The 1850s were eventful years for Rossetti. They began with the introduction into the Pre-Raphaelite circle of the beautiful Elizabeth Siddal, who served at first as model for the whole group but was soon attached to Rossetti alone and, in 1860, married him. Many portrait drawings testify to his affection for her.

In 1854 he gained a powerful but exacting patron in the art critic John Ruskin.

 
 
By then the Pre-Raphaelite Brotherhood was at an end, splintered by the different interests and temperaments of its members. But Rossetti’s magnetic personality aroused a fresh wave of enthusiasm. In 1856 he came into contact with the then-Oxford undergraduates Edward Burne-Jones and William Morris. With these two young disciples he initiated a second phase of the Pre-Raphaelite movement. The two main aspects of this fresh departure were a romantic enthusiasm for a legendary past instead of the realism of “truth to nature” and the ambition of reforming the applied arts of design. Rossetti’s influence not only led to easel pictures illustrating Arthurian legend but also into other fields of art. A new era of book decoration was foreshadowed by Rossetti’s illustration for the Moxon edition of the Poems (1857) of Tennyson. His commission in 1856 to paint a triptych (The Seed of David) for Llandaff Cathedral was a prelude to the ambitious scheme of 1857 to decorate the Oxford Union debating chamber with mural paintings of Arthurian themes. Though Rossetti and his helpers (Burne-Jones, Morris, and others) failed through want of technical knowledge and experience, the enterprise was fruitful in suggesting that the scope of art could be expanded to include the crafts.
 
 

Albumen print of Dante Gabriel Rossetti by Charles Lutwidge Dodgson (Lewis Carroll),
1863
  The later years
From 1860 onward, trials were part of Rossetti’s much-disturbed life. His marriage to Elizabeth Siddal, clouded by her constant ill health, ended tragically in 1862 with her death from an overdose of laudanum. Grief led him to bury with her the only complete manuscript of his poems. That he considered his love for his wife similar to Dante’s mystical and idealized love for Beatrice is evident from the symbolic Beata Beatrix, painted in 1863 and now in the Tate Gallery.
Rossetti’s life and art were now greatly changed. He moved from riverside premises in London’s Blackfriars to Chelsea. The influence of new friends—Algernon Charles Swinburne and the American painter James McNeill Whistler—led to a more aesthetic and sensuous approach to art. Literary themes gave way to pictures of mundane beauties, such as his mistress, Fanny Cornforth, gorgeously appareled and painted with a command of oils he had not previously shown. Among these works are The Blessed Damozel (1871–79), The Bower Meadow (1872), Proserpine (1874), and La Pia de’ Tolomei (1881). The luxuriant colours and rhythmic design of these paintings enhance the effect of their languid, sensuous female subjects, all of whom bear a distinctive Pre-Raphaelite facial type. The paintings proved popular with collectors, and Rossetti grew affluent enough to employ studio assistants to make copies and replicas.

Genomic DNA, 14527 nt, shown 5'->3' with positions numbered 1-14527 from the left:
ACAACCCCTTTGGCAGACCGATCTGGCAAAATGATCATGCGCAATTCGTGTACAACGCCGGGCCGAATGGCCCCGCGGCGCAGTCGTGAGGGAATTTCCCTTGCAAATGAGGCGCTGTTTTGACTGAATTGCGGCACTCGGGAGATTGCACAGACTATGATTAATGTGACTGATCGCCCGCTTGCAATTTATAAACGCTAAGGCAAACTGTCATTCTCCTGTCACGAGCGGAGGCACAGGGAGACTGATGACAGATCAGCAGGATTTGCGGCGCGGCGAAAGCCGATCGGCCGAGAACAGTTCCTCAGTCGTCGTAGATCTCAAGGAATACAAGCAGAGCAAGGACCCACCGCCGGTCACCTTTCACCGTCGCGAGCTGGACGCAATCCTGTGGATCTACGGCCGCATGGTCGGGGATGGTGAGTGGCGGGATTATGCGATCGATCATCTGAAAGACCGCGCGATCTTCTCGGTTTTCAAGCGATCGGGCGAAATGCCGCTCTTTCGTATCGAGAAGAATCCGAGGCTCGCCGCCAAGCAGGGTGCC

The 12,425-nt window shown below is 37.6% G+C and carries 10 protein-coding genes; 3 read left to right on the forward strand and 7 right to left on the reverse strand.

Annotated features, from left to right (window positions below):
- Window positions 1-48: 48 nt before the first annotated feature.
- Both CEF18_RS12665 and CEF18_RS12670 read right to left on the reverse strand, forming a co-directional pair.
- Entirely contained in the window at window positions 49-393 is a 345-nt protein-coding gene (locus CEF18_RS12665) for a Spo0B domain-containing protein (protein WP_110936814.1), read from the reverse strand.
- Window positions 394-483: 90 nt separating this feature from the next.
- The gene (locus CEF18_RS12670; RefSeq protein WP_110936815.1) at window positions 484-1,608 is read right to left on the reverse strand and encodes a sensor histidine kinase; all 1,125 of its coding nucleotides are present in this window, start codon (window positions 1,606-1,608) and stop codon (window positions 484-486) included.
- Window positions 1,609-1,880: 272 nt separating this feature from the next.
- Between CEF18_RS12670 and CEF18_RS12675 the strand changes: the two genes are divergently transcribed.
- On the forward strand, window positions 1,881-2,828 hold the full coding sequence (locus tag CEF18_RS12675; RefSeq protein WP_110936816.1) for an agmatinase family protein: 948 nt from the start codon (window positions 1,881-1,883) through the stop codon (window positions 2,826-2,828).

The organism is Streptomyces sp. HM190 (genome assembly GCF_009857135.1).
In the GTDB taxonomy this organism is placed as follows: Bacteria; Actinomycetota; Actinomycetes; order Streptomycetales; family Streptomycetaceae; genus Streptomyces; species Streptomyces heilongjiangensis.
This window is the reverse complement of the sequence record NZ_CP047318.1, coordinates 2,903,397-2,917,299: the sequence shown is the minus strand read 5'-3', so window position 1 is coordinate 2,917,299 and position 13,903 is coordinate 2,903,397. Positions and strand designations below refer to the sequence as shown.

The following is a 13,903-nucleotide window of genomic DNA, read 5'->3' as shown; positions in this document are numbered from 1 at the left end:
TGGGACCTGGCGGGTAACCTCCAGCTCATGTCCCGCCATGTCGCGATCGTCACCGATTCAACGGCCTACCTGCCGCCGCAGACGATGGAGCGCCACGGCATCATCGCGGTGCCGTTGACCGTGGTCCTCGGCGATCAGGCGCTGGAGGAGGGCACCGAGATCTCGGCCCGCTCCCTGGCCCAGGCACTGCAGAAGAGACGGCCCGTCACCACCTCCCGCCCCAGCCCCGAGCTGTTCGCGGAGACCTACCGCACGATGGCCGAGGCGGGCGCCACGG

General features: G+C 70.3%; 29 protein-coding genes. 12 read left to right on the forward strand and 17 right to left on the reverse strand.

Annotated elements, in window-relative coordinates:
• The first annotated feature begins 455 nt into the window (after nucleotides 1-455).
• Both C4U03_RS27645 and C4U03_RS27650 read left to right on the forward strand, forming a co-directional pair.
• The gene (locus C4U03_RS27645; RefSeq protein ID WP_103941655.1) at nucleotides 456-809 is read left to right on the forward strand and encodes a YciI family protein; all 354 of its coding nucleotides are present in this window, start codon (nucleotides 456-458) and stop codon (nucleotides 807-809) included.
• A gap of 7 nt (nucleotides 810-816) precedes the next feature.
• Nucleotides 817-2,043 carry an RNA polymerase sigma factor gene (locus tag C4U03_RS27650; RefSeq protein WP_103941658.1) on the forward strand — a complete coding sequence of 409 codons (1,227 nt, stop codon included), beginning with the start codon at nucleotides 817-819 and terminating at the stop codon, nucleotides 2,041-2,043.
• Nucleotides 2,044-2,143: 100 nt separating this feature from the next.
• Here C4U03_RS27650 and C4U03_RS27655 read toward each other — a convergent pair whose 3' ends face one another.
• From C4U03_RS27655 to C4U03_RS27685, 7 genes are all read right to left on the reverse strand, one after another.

He also collected antiques and filled his large Chelsea garden with a menagerie of animals and birds.
 
 
Rossetti had enjoyed a modest success in 1861 with his published translations, The Early Italian Poets; and toward the end of the 1860s his thoughts turned to poetry again. He began composing new poems and planned the recovery of the manuscript poems buried with his wife in Highgate Cemetery. Carried out in 1869 through the agency of his unconventional man of business, Charles Augustus Howell, the exhumation visibly distressed the superstitious Rossetti. The publication of these poems followed in 1870. The Poems were well enough received until a misdirected, savage onslaught by “Thomas Maitland” (pseudonym of the journalist-critic Robert Buchanan) on “The Fleshly School of Poetry” singled out Rossetti for attack. Rossetti responded temperately in “The Stealthy School of Criticism,” published in the Athenaeum; but the attack, combined with remorse and the amount of chloral and alcohol he now took for insomnia, brought about his collapse in 1872. He recovered sufficiently to paint and write, but his life in Chelsea was subsequently that of a semi-invalid and recluse. Until 1874 he spent much time at Kelmscott Manor (near Oxford), of which he took joint tenancy with William Morris in 1871. His lovingly idealized portraits of Jane Morris at this time were a return to his more poetic and mystical style.